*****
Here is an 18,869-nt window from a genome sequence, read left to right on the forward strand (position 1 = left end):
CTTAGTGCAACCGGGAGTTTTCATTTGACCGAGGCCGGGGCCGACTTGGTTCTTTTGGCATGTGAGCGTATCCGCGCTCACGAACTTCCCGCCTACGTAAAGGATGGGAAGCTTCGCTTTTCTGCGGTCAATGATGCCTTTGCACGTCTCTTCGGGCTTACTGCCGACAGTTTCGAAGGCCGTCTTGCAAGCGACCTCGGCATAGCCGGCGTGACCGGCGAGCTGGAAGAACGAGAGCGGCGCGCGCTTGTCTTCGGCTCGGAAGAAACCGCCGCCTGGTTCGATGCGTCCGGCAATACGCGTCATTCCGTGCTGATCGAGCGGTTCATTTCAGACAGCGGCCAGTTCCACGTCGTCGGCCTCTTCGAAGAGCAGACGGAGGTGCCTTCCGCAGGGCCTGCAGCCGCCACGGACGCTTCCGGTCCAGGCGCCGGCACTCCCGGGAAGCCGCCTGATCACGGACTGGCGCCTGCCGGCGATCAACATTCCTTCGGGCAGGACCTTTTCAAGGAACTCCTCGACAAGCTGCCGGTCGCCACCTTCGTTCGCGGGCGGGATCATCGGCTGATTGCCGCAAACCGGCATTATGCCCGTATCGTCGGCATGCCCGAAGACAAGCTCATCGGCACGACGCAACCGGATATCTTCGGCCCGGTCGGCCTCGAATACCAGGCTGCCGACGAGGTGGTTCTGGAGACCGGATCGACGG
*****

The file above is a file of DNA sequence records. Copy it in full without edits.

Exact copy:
Here is an 18,869-nt window from a genome sequence, read left to right on the forward strand (position 1 = left end):
CTTAGTGCAACCGGGAGTTTTCATTTGACCGAGGCCGGGGCCGACTTGGTTCTTTTGGCATGTGAGCGTATCCGCGCTCACGAACTTCCCGCCTACGTAAAGGATGGGAAGCTTCGCTTTTCTGCGGTCAATGATGCCTTTGCACGTCTCTTCGGGCTTACTGCCGACAGTTTCGAAGGCCGTCTTGCAAGCGACCTCGGCATAGCCGGCGTGACCGGCGAGCTGGAAGAACGAGAGCGGCGCGCGCTTGTCTTCGGCTCGGAAGAAACCGCCGCCTGGTTCGATGCGTCCGGCAATACGCGTCATTCCGTGCTGATCGAGCGGTTCATTTCAGACAGCGGCCAGTTCCACGTCGTCGGCCTCTTCGAAGAGCAGACGGAGGTGCCTTCCGCAGGGCCTGCAGCCGCCACGGACGCTTCCGGTCCAGGCGCCGGCACTCCCGGGAAGCCGCCTGATCACGGACTGGCGCCTGCCGGCGATCAACATTCCTTCGGGCAGGACCTTTTCAAGGAACTCCTCGACAAGCTGCCGGTCGCCACCTTCGTTCGCGGGCGGGATCATCGGCTGATTGCCGCAAACCGGCATTATGCCCGTATCGTCGGCATGCCCGAAGACAAGCTCATCGGCACGACGCAACCGGATATCTTCGGCCCGGTCGGCCTCGAATACCAGGCTGCCGACGAGGTGGTTCTGGAGACCGGATCGACGG